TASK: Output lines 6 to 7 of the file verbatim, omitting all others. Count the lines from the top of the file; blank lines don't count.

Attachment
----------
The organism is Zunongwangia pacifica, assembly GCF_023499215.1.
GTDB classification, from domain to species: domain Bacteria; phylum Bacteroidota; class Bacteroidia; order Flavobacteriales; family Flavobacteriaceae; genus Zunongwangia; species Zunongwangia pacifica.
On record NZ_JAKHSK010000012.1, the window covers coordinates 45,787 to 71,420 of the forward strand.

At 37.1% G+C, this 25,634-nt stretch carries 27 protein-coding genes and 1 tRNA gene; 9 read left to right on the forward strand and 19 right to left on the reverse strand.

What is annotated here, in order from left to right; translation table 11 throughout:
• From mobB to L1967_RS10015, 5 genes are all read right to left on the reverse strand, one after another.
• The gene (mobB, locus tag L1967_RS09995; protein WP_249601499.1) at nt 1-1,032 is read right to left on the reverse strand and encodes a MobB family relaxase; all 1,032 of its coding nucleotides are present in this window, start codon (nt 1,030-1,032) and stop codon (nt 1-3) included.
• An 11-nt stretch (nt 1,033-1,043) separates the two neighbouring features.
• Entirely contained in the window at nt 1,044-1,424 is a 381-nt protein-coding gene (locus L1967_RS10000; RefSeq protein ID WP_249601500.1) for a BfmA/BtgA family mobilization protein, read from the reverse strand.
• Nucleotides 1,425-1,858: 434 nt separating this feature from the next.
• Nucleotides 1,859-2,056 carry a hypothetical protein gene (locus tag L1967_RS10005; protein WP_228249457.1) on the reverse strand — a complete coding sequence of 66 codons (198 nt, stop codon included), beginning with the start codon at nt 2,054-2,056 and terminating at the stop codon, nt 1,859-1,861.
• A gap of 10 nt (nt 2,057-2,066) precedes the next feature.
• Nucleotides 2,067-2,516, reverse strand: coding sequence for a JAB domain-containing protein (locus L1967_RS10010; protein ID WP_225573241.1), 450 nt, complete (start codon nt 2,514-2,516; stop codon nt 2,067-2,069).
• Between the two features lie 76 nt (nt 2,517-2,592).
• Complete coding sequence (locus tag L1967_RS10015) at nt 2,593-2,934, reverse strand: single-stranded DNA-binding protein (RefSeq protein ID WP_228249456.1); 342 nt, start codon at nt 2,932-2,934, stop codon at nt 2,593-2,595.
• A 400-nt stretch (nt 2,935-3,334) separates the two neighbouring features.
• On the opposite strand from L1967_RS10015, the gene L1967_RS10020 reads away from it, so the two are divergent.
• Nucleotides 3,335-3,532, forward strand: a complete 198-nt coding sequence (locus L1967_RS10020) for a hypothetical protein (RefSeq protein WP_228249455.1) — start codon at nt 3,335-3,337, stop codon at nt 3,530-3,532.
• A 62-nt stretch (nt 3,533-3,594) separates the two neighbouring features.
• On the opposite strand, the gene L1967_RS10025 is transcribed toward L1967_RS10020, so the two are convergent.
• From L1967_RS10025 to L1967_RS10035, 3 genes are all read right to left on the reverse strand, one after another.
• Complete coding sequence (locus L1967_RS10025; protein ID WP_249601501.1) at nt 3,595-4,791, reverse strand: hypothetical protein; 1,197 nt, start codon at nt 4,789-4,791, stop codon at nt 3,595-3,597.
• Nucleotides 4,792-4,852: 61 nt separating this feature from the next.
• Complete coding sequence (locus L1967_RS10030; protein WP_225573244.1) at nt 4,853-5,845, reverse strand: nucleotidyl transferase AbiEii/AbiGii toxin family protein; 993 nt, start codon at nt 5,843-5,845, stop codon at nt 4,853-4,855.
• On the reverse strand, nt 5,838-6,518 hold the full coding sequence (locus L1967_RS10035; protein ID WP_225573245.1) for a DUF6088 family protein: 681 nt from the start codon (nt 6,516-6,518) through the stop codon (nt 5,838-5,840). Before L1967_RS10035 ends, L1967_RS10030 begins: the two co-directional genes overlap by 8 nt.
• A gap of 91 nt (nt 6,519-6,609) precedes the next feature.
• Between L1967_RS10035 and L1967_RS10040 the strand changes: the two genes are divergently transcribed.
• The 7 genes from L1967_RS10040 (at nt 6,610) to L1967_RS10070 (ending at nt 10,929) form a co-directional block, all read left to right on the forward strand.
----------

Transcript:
• From mobB to L1967_RS10015, 5 genes are all read right to left on the reverse strand, one after another.
• The gene (mobB, locus tag L1967_RS09995; protein WP_249601499.1) at nt 1-1,032 is read right to left on the reverse strand and encodes a MobB family relaxase; all 1,032 of its coding nucleotides are present in this window, start codon (nt 1,030-1,032) and stop codon (nt 1-3) included.